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 Iraq's Kurdistan parliament speaker wants US troops to stay on 

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Iraq's Kurdistan parliament speaker wants US troops to stay on   5.7.2011    

July 5, 2011

ERBIL-Hewlêr, Kurdistan region 'Iraq', — The parliament chief of northern Iraq's autonomous Kurdistan region said on Tuesday that US troops should stay beyond their planned departure date of end 2011 because security remained tenuous.

US officials have repeatedly asked Baghdad to decide if it wants some troops to stay on beyond 2011, as Iraqi leaders bicker over security-related ministries left vacant since the formation of a new government in December.

"Iraq's security situation does not warrant the departure of US troops at this time," Kamal Kirkuki, speaker of the Kurdish parliament, told AFP.

"Iraq is still suffering from instability, and a terrorist war is still continuing," he said. "We in the region wish there will be an Iraqi agreement -- positive or negative -- about keeping the US forces or not keeping them."         

 Iraq’s Kurdistan Parliament’s Speaker, Kamal Kirkuki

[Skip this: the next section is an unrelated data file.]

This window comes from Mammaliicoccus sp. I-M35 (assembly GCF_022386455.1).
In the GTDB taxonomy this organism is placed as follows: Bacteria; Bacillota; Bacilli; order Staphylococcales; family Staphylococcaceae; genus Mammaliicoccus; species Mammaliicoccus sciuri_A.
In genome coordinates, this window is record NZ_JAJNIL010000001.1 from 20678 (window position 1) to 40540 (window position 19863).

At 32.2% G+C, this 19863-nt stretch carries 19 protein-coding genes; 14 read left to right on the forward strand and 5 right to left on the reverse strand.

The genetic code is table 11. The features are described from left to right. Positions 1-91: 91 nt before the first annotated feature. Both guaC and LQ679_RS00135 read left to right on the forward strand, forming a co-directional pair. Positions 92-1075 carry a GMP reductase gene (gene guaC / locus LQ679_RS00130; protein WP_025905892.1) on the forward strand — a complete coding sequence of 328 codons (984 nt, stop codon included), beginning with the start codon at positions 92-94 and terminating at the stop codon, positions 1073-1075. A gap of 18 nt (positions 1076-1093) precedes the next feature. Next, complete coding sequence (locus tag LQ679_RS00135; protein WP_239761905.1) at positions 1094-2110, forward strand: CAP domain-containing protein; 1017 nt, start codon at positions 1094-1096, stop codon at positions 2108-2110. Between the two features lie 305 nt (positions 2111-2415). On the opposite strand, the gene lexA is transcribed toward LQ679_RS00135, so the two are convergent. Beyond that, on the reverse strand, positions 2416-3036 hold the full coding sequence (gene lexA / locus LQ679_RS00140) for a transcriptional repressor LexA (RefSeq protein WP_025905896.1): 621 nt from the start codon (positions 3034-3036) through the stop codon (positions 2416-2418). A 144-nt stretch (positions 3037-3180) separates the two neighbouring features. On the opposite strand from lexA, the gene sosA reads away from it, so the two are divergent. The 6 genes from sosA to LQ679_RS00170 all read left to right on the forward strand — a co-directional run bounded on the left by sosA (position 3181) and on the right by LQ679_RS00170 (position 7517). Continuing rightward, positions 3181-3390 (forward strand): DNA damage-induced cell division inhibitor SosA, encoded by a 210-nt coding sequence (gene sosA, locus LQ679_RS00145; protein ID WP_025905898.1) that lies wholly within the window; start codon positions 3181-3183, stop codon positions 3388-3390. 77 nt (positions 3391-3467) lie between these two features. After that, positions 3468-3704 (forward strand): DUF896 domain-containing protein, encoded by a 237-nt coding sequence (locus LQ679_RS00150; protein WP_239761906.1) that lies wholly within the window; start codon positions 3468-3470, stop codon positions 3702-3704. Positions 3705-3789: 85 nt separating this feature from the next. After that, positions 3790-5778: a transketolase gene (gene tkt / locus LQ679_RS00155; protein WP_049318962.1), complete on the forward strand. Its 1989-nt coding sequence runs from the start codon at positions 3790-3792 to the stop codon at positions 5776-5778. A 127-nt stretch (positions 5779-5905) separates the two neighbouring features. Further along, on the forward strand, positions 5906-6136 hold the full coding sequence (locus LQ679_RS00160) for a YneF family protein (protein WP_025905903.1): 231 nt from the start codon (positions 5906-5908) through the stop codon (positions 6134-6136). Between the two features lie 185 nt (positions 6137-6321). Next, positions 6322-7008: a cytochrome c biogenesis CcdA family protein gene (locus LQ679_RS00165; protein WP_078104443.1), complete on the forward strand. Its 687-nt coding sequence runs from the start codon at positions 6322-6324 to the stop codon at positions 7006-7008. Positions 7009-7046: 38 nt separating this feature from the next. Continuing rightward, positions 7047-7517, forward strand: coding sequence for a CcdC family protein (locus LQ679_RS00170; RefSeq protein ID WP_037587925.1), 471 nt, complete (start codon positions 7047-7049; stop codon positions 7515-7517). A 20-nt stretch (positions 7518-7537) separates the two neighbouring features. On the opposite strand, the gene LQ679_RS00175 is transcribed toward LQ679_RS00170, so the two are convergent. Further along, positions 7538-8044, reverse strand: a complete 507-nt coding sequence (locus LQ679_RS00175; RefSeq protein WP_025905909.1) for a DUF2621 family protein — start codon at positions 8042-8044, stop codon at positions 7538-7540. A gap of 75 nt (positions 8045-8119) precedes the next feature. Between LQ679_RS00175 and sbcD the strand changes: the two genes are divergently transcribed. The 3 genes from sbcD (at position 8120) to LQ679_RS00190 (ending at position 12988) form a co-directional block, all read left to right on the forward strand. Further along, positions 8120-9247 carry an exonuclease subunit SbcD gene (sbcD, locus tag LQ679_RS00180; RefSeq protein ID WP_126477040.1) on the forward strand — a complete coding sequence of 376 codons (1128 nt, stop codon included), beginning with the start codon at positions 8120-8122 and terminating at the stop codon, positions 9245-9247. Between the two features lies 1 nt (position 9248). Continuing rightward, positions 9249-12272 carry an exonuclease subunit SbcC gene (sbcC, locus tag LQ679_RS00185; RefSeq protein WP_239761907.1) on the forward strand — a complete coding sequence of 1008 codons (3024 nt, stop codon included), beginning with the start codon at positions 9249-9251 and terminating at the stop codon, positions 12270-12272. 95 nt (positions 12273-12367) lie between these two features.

He said the political parties in the Baghdad parliament must agree in a "unanimous vote" on the issue of US troops. "One or two factions cannot take the decision and the responsibility for keeping US forces in Iraq," he said.

The remarks of the MP, whose region's fighters backed the 2003 US-led invasion, were aimed at the powerful Shiite alliance in Baghdad that strongly opposes the nearly 50,000 US troops left in Iraq staying beyond the end of 2011.

Muqtada al-Sadr, a radical anti-American Shiite cleric who is close to Iran and whose loyalists are a key pillar of Prime Minister Nuri al-Maliki's unity government,www.ekurd.nethas threatened to unleash violence against US forces if they remain.

The Shiite, Sunni and Kurdish groups with ministers in the Iraqi government have been arguing for the past several months over who should control the key interior and defence ministries.

"The Kurdish leaders are looking in a factual way at the situation in Iraq," Kirkuki said. "We care about having security and stability."

His comments came as US forces in June suffered their deadliest month in three years, with 14 soldiers killed. June was also the most lethal month so far this year for Iraqis, with 271 killed in attacks.

The US ambassador to Iraq, James Jeffrey, told reporters on Saturday that Washington was open to the idea of some troops staying behind, but insisted Iraqi forces must provide protection.

"We're willing to consider some sort of presence if they (Iraqi leaders) can formulate what exactly they need from us and what their priorities are ... We do need the Iraqi forces to secure our troops and, frankly, to secure themselves."

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